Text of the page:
If prisoners are required by federal law to exhaust
institutional remedies before they may file suit in federal
court, should a prisoner with a legitimate claim suffer
dismissal by the federal court if the statute of limitations
lapses during the time the prisoner spends exhausting
administrative remedies? The Prisoner Litigation Reform
Act (PLRA) of 1996 offers no guidance. Federal courts
may choose to apply equitable tolling to a prisoner's claim
should this predicament arise, saving it from dismissal
based on tardiness, but nothing requires the court to do so.
The PLRA's enigmatic exhaustion requirement has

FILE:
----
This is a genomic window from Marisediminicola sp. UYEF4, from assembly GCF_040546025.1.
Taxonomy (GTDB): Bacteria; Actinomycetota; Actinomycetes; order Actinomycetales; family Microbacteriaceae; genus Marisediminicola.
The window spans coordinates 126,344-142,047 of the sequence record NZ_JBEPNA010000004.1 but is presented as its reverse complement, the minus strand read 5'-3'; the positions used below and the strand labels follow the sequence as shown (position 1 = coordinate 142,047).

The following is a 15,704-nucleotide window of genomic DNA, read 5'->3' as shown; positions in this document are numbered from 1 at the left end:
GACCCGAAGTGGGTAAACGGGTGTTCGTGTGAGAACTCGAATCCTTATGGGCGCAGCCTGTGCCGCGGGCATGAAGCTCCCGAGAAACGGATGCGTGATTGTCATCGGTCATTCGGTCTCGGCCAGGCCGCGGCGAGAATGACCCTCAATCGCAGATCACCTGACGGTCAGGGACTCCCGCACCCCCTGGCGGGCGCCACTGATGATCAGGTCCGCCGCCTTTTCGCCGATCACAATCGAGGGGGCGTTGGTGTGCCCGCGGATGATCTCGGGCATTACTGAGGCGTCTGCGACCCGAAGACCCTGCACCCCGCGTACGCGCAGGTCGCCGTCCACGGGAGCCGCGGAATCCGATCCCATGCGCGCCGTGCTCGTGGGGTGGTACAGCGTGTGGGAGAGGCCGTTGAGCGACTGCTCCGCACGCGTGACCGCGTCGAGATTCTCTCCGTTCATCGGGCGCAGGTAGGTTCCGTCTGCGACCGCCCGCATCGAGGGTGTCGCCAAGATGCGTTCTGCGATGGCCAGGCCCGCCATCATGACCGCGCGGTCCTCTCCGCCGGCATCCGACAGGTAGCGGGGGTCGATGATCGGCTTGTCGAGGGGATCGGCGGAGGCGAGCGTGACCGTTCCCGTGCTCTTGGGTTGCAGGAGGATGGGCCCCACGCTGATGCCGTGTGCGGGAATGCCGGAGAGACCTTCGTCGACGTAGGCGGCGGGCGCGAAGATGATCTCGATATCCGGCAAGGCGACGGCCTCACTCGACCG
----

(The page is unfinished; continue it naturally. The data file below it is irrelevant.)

engendered much litigation, and the Supreme Court has
clarified its operation on several occasions. The Court has
not, however, had occasion to rule on whether the PLRA's
mandatory exhaustion requirement also includes a
mandatory tolling provision during the period of
exhaustion. Several of the circuit courts have addressed
the issue, but they are by no means uniform in their
treatment of the issue. This Note argues that the PLRA
should be amended to provide a tolling provision that
accompanies its exhaustion requirement. In the absence of
such amendment, this Note argues that for cases arising
under Georgia law, the Eleventh Circuit should adopt a
per se rule of tolling because Georgia's tolling doctrine
supports the application of tolling to prisoner suits
brought under the PLRA.
McCrary, Keri E.
"Taking a Toll on the Equities: Governing the Effect of the PLRA's Exhaustion Requirement on State Statutes of Limitations,"
Georgia Law Review: Vol. 47:
4, Article 7.
Available at: https://digitalcommons.law.uga.edu/glr/vol47/iss4/7